Update: Here are the two concepts plus one more on the bottom of the stack-next stop is the shredder…
A passerby in Nashville, Tennessee, spotted these Nissan concept cars. In a salvage yard. In the open. Because you know why; they’re headed to the crusher. Nissan doesn’t want them and doesn’t want the potential liability of selling them. So they’ll soon be just a memory, and no one can save them. Still, as car enthusiasts, we hate to see this happen.
Concept cars live a precarious life
Concept cars lead a fragile life. They’re significant for a short time, becoming a financial liability once they’re not. And they pose a quandary; they can’t be licensed, so they can’t be sold. But the carmaker has no more use for them. Some get donated to museums. Many end up with a date with the crusher.
The gray concept is the 2007 Bevel, and the green one is the Quest concept. Both were prominent Nissan concept vehicles in their day. As Nissan’s headquarters is nearby in Franklin, Tennessee, logistically it makes sense that vehicles no longer of use would end up here. The images shot by Michael Cooper found their way onto Facebook.
“They’re not for sale”
The Drive recently did some digging, and got the answers we expect to hear, but would rather not. As expected, the salvage yard spokesperson said they’re not for sale and will be crushed. A Nissan spokesperson says the two concepts remained in the heritage collection. But they’ve deteriorated to the extent that they can’t be maintained according to Nissan. So it is a fait acompli.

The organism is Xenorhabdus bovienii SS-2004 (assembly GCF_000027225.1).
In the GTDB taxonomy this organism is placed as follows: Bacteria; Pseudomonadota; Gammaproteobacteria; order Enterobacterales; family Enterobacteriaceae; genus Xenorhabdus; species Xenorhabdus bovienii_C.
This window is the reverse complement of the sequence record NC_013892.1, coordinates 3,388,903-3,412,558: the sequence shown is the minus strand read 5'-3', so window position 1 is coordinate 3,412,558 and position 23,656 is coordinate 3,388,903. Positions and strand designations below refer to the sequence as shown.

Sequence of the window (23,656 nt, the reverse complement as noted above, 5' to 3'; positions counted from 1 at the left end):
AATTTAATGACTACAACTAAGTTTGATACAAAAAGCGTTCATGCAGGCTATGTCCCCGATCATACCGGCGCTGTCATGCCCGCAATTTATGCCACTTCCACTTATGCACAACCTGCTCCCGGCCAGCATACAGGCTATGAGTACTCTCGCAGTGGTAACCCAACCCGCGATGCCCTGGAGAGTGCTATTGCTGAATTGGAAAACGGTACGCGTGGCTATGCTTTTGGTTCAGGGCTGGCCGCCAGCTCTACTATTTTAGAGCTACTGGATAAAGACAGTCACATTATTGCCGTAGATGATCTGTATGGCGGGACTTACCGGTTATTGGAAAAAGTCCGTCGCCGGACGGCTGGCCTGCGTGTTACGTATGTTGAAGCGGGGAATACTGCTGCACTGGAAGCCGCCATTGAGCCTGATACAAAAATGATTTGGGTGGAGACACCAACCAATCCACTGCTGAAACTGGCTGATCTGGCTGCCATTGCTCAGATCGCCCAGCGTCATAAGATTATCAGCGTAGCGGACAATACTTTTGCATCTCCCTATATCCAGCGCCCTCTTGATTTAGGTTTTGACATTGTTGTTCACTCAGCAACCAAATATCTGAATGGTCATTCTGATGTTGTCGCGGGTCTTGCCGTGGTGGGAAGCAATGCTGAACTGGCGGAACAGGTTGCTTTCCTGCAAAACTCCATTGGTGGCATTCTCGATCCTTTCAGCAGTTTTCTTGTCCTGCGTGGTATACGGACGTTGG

The spokesperson added that they are part of “a long-term disposal plan.” According to Cooper, the Bevel looks to be in good enough condition to wash off and drive. The broken window and missing wheels of the Quest are the only issues we see. Otherwise, it looks pretty unscathed. Inside, both are dusty but otherwise appear ready for the next show, which will be for the crusher.
Someone should sneak the concept cars out of the scrap yard
Could these two be snuck out of the yard? It’s happened in the past, though not with this scrapper. But Nissan requires video evidence that the vehicles in question were, indeed, crushed. That wouldn’t be so easy to do.
So without some divine intervention, you can say bye-bye to these interesting Nissan concept vehicles. In their time, they were important beacons into Nissan’s design inspiration. The Bevel was significant enough to warrant a facelift of sorts. We’ve got images of it in its previous brown metallic version.
Why didn’t Nissan donate these concept cars?
The big question we at Motorbiscuit have is why weren’t these donated to a museum? It seems like a simpler solution to the release of a vehicle with no VIN number, no safety features, and iffy drivability. It allows for the existence of these excellent concepts, hopefully, forever. And they can act as ambassadors for the brand, and automotive design in general. All of these reasons seem like win-wins to us.
But is there something else we’re missing? We’d like to see these concepts donated to the myriad of car museums in the US. Was crushing them an easier solution? We’ll never know. But as they’re still around, wouldn’t it be great if Nissan could put a bit more effort into keeping them around?